We show that measurements of finite duration performed on an open two-state system can protect the initial state from a phase-noisy environment, provided the measured observable does not commute with the perturbing interaction. When the measured observable commutes with the environmental interaction, the finite-duration measurement accelerates the rate of decoherence induced by the phase noise. For the description of the measurement of an observable that is incompatible with the interaction between system and environment, we have found an approximate analytical expression, valid at zero temperature and weak coupling with the measuring device. We have tested the validity of the analytical predictions against an exact numerical approach, based on the superoperator-splitting method, that confirms the protection of the initial state of the system. When the coupling between the system and the measuring apparatus increases beyond the range of validity of the analytical approximation, the initial state is still protected by the finite-time measurement, according with the exact numerical calculations.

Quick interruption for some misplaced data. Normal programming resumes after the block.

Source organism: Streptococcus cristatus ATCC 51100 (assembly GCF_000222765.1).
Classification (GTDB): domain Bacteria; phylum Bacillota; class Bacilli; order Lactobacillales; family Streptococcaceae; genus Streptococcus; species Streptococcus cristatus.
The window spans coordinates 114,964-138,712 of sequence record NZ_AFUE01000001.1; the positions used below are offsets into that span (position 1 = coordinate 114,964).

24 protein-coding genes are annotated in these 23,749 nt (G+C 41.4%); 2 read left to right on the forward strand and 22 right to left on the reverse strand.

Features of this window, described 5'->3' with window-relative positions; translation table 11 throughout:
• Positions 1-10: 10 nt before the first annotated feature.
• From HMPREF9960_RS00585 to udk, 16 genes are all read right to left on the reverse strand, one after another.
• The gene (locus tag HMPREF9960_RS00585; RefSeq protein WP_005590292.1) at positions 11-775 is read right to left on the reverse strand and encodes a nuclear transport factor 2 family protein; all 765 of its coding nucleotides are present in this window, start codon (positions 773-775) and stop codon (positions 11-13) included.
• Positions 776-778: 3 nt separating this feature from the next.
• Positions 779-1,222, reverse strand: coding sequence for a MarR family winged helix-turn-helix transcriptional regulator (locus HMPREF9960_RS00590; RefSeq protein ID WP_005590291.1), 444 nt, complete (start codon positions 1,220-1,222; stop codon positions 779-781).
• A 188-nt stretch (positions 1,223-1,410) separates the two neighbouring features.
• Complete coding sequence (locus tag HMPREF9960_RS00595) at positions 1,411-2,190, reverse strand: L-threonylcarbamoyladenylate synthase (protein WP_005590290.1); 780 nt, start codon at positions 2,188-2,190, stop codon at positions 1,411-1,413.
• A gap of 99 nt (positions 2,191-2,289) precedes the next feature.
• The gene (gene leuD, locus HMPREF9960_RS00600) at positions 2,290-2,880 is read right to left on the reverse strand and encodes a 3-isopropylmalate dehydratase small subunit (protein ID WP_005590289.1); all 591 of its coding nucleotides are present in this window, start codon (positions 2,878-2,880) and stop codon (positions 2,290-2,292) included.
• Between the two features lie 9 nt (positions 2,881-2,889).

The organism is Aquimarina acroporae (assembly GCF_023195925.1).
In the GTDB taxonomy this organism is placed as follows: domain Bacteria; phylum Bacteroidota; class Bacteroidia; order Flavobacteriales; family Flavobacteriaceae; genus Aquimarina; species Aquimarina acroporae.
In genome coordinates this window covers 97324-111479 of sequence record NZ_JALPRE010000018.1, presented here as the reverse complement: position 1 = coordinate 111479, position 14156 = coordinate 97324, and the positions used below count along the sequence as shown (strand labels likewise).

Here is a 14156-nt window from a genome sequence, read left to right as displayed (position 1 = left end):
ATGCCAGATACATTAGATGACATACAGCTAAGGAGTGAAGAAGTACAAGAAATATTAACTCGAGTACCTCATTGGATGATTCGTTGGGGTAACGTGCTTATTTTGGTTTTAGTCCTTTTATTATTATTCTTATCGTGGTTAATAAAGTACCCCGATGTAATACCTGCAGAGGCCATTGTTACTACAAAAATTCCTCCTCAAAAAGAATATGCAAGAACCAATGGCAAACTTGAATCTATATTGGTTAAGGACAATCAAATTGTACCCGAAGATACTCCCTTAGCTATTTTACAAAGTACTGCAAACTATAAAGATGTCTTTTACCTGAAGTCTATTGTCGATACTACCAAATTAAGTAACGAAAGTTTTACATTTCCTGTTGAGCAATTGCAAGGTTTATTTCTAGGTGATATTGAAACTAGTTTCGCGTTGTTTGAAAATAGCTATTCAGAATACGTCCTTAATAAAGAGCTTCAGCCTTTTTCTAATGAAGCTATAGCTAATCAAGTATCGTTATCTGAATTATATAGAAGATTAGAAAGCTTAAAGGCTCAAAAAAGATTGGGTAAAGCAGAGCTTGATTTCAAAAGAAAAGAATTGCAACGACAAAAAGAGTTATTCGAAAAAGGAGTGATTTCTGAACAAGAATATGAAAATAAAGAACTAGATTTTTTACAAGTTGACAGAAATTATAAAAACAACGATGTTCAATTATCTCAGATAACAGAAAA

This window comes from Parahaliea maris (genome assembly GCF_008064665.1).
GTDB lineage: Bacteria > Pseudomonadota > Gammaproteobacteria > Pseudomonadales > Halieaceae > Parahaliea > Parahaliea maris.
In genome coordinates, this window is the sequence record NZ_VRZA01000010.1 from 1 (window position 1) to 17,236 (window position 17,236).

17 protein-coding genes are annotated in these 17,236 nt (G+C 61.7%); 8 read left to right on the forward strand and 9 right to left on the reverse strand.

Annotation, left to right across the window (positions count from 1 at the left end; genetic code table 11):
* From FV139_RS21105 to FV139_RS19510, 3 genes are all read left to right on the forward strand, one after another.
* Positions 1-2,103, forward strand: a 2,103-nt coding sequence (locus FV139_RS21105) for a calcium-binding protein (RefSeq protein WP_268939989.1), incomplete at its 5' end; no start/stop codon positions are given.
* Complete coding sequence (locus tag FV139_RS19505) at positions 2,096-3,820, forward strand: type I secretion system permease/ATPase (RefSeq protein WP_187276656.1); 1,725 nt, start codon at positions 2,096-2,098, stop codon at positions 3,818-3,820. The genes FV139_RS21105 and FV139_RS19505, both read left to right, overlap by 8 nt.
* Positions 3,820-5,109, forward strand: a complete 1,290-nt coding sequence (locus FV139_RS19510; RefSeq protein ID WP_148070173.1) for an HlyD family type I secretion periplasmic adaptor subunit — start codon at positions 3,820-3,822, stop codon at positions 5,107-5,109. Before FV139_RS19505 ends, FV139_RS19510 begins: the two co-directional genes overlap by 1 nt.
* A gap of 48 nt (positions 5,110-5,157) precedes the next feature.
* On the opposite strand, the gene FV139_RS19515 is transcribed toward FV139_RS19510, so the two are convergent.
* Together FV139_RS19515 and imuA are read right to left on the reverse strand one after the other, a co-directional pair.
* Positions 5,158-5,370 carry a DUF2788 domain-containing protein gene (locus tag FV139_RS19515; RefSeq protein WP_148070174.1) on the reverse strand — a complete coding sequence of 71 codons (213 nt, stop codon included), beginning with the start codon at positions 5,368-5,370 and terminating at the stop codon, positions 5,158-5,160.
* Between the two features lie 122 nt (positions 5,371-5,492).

We present a calculation of the fidelity of a cavity-field state teleported by means of a scheme that requires only two high-Q cavities. Based on current experimental capabilities, we demonstrate the feasibility of our scheme if the mean photon number of the cavity field is on the order of unity, allowing a reasonably accurate teleportation.PACS number͑s͒: 03.65. Bz, 03.67.Ϫa, 32.80.Rm, 42.50.Dv Quantum nonlocality has recently become the cornerstone of a set of striking proposals, which open the way to new quantum technologies: bit commitment ͓1͔, teleportation ͓2͔, computation ͓3͔, and communication ͓4͔. Inspired by these theoretical advances, experimentalists have developed techniques for the realization of teleportation ͓5͔ and to demonstrate quantum logic operations ͓6͔. However, the realization of all these proposals faces a crucial problem, intrinsic to the nature of entanglement: the decoherence of quantum states subjected to the action of the environment. This drastic process, transforming superpositions of quantum states into statistical mixtures, has been discussed by a number of authors ͓7,13͔ and, recently, observed experimentally ͓14͔. Since the coherence decays with a lifetime proportional to the inverse of the system excitation number ͓7͔, it becomes indispensable to estimate, from a given superposition, the fidelity of a resulting process. Recently, Braunstein and Kimble ͓8͔ have computed the fidelity of a teleported ''Schrödinger cat''-like state ͑SCLS͒ generated by parametric down-conversion as a running wave. Here, however, we focus on the specific problems of quantum-state engineering and teleportation in cavity quantum electrodynamics ͑CQED͒. In this realm, a SCLS teleportation protocol has recently been proposed, requiring three high-Q cavities ͓9͔. In the present paper, we advance computation of the fidelity of a trapped SCLS, teleported through a scheme based on only two high-Q cavities, whose feasibility we also analyze. The advantage of adopting our two-cavity scheme for teleporting a SCLS, as opposed to its alternative one in the literature ͓9͔, is twofold: it minimizes field dissipation through cavity damping mechanisms and also provides topological simplification of the experimental setup.Previously presented two-cavity schemes ͓10,11͔ have not envisaged teleportation of mesoscopic field states. In this work, the quantum channel employing a mixed atomic-field state, prepared through the interaction between a two-level atom and a cavity field, is more suitable to mesoscopic-state teleportation. Teleportation of N(Ͼ2)-dimensional states has also been proposed in the CQED domain ͓12͔.The teleportation apparatus is depicted in Fig. 1. The SCLS engineering consists of a two-level Rydberg atom A that crosses a Ramsey-type arrangement, i.e., a high-Q micromaser cavity C 1 located between two Ramsey zones R 1 and R 2 . After interacting with this arrangement, the atom is counted by detector D A , projecting the SCLS in C 1 . Subse-quently, this SCLS is teleported from Alice's cavity C 1 t...